I’ve always looked at love as a verb, an action word, something that is shown or demonstrated. I think sometimes we tend to minimize the concept of true love by treating it simply as a noun, something that you might possess or hold.
My grandfather taught me about what it really means to love someone. His generation had a different perspective on marriage. When people got married back then, it was a covenant before God and each other that “For better or for worse…” they were committed to one another. No matter how difficult things got, they stayed together and determined to make things work.
Today people get divorced for no other reason than they’ve “fallen out of love.” No-fault divorce has become so rampant in our society that the institution of marriage sometimes takes on the appearance of a social networking program rather than a true commitment between two people to support and take care of each other through the good times as well as the bad.
My grandmother suffered from depression for many years and was not always the easiest person to live with. But my grandfather loved her. He was a humble, gentle man who worked by the sweat of his brow his entire life. He was a farmer, he was a storeowner, he was a steelworker, and he was a volunteer fireman. He was never wealthy, but he was wise and kind and he took his responsibility as a husband very seriously.
As my grandparents got older, grandma became very ill. She was bed-ridden and spent every day lying on her back in their tiny little bedroom. If she needed to use the bathroom, he would carry her from her bed to the bathroom and then back again. He would cook every meal for her and bring it to her. Eventually she began to lose her eyesight. She became more dependent on him even for discussion and entertainment. She could no longer watch television, or read. She would listen to the radio for hours and my grandfather would sit in his chair and talk with her or read her the newspaper, or other stories.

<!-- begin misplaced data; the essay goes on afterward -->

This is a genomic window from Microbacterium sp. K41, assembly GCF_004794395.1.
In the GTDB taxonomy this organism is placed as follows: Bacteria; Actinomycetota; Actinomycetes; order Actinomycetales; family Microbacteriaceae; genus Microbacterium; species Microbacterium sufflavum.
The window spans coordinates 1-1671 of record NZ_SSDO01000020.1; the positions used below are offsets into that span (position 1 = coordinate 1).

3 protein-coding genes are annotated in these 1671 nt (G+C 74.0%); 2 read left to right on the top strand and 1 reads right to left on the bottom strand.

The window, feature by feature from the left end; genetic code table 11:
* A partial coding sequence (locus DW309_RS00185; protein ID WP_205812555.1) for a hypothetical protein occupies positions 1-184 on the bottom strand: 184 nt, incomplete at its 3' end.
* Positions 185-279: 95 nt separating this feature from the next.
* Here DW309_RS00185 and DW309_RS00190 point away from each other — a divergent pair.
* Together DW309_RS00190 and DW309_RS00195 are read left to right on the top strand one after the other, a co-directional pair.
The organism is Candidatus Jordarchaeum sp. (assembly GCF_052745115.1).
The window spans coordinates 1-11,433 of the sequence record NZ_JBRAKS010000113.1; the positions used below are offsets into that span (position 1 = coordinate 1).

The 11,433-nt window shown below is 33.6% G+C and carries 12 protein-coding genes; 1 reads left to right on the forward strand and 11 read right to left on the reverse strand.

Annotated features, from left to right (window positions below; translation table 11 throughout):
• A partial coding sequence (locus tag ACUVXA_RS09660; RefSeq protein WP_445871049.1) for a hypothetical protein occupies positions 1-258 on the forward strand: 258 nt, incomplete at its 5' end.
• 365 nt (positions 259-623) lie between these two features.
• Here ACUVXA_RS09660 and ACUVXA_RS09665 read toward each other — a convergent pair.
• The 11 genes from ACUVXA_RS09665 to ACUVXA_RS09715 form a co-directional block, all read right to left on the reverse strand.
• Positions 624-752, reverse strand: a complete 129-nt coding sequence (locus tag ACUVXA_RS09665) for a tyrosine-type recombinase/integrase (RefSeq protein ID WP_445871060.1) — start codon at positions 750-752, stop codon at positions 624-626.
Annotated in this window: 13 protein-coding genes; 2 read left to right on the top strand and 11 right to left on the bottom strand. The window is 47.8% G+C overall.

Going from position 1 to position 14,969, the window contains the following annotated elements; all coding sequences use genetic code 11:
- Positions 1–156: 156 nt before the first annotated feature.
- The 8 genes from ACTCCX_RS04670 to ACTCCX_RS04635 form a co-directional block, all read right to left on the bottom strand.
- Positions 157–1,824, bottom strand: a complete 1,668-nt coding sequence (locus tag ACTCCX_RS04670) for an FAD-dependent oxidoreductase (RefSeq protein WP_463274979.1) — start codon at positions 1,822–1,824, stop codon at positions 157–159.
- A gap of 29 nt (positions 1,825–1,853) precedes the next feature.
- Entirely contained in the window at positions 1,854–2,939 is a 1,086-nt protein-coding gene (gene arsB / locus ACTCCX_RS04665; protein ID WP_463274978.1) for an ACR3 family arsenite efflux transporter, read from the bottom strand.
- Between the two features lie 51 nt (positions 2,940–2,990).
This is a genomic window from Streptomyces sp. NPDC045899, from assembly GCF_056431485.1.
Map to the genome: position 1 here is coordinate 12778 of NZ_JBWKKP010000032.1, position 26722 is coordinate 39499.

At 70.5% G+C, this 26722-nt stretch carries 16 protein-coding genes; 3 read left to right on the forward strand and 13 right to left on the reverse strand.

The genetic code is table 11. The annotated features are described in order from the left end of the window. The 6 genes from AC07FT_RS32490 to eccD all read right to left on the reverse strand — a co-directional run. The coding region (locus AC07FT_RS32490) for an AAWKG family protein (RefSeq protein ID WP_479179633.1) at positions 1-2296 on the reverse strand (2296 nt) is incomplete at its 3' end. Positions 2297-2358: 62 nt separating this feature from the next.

One day when I was visiting, he was so excited to show me this “new” invention that he’d discovered. It was a cordless telephone that he had just purchased. (The rest of us had been using them for years, but he hadn’t been paying attention.) He showed me how he could now go outside and spend more time in the garden without worrying that he wouldn’t hear grandma call from the bedroom. If she needed him, she could page him by pushing the little button on the base unit and his phone would beep. He had devised a cool little phone-holster that he could strap on his belt to carry the phone.
He cared for my elderly grandmother day and night. Keeping her company, ignoring her complaints, loving her regardless of her negativity and promising her that he would always take care of her.
Eventually it became difficult for him to walk, his hips were giving out and the doctors told him that he needed to have both hips replaced. He told me later that the hardest thing he’d ever done was tell my grandmother that he had to temporarily place her in an Elder-Care facility while he had his hip operations. He felt so much guilt over leaving her alone in an unfamiliar place that he rushed through his physical therapy in order to get her back home with him. He later told me that the day he brought her home was the happiest he’d seen her in years. “She was very kissy,” he said, and they spent the next week together, with him sitting next to the bed keeping her company. She died a week later.
Marriage isn’t only about the romance; it’s also about the commitment. We are going to learn a lot about our spouse over the years we are married. We are going to know what makes them happy, we are going to know what causes them pain, and we are going to be able to choose daily which of those results we want to produce.